Today’s post tries to bring together a bunch of issues that have come up in my various listserv and blog reading. First, the issue of presentism came up on Christopher Green’s blog, Advances in the History of Psychology. I don’t usually read this blog, but Chris advertised this exchange on Cheiron’s listserv. Chris is concerned about edits to his history of psychology entry in Wikipedia, about 6,000 words of which Chris wrote himself. Chris objects to a contributor named “Jagged 85” who has been inserting material on medieval Islamic psychology. Because part of what Jagged 85 writes argues that the Islamic world pioneered in the treatment of mentally ill individuals, including building the first mental asylums, I asked the question, “It seems to me that a related question is what “counts” as the history of psychology. Much of the Islamic section seems concerned with treatment of mentally ill patients, i.e. clinical psychiatry. Isn’t this part of the history of psychology? If not, why not?” So far, no one has addressed this point. I should note that a certain kind of presentism is at work in Chris’ blog in that he starts from the point of view of what “counts” as psychology today, and then works backward to the field’s roots in 18th century laboratory science.
Another kind of presentism appears on in a post on Historiann. regarding the new vaccine for HPV. She ties the current controversy regarding Guardasil to earlier debates about smallpox inoculation. Since I’m currently teaching about Cotton Mather and the inoculation debate in early 18th-century Boston in my history methods class, I wrote that in Mather’s time inoculation was a risky procedure — there was no certainty that the patient would not develop a full-blown case of smallpox, the patient could still transmit smallpox to others, and because inoculation consisted of introducing pus or scabs under the skin, the risk of infection at the inoculation site was not insignificant. So, we should be careful about attributing opposition to Mather solely to ignorance — there were legitimate concerns about the safety of the procedure which were raised by physicians and laypersons alike. For more on this issue, see Maxine VandeWetering, “A Reconsideration of the Inoculation Controversy.” New England Quarterly 58/1 (1985): 46-67.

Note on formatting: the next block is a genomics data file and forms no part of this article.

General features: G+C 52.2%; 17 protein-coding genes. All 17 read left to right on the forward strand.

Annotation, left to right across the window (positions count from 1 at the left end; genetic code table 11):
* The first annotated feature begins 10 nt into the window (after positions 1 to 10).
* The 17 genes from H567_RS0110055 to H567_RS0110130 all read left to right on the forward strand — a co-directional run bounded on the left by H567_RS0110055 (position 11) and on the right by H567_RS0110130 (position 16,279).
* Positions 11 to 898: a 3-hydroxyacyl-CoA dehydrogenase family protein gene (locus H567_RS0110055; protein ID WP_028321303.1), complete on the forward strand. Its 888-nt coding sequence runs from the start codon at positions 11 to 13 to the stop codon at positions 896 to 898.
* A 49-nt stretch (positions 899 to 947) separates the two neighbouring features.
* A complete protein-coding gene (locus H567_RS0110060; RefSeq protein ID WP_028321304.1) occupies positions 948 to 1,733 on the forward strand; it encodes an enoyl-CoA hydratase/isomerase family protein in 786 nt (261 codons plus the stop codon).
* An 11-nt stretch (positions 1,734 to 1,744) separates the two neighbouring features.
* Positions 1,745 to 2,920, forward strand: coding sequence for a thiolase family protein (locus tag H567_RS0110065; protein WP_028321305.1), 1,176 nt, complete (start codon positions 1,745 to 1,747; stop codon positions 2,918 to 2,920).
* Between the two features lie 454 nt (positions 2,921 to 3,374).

Now on to pap smears. I recently submitted a proposal for a conference on “Cancer Vaccines for Girls? The Science, Ethics, and Cultural Politics of HPV Prevention,” which is going to be held at Rutgers University in May. My plan is to relate this debate back to my earlier work on the history of gynecological exams for girls. I’d also like to comment on Karen Houppert’s article in the Nation. Although I think Houppert raises some good points, I that the term “strange bedfellows” that lumps together religious conservatives, anti-vaccine libertarians, Big Pharma critics, and “and a smattering of women’s health advocates” too easily dismisses attempts by feminist health activists to craft a nuanced reaction to this new technology. I think she is particular unfair to Amy Allina at the National Women’s Health Network. My thoughts on the issue, thus far, are that by focusing on individual attitudes and choice, and emphasizing what Allan Brandt calls the “moral valence of individual risk,” the push for universal vaccination overlooks larger public health issues such as socioeconomic status and access to health care services. Until there is a greater social commitment to meeting the health needs of uninsured and underinsured women, a disproportionate number of whom are from racial minorities, these women will lack the routine preventive care more privileged women take for granted.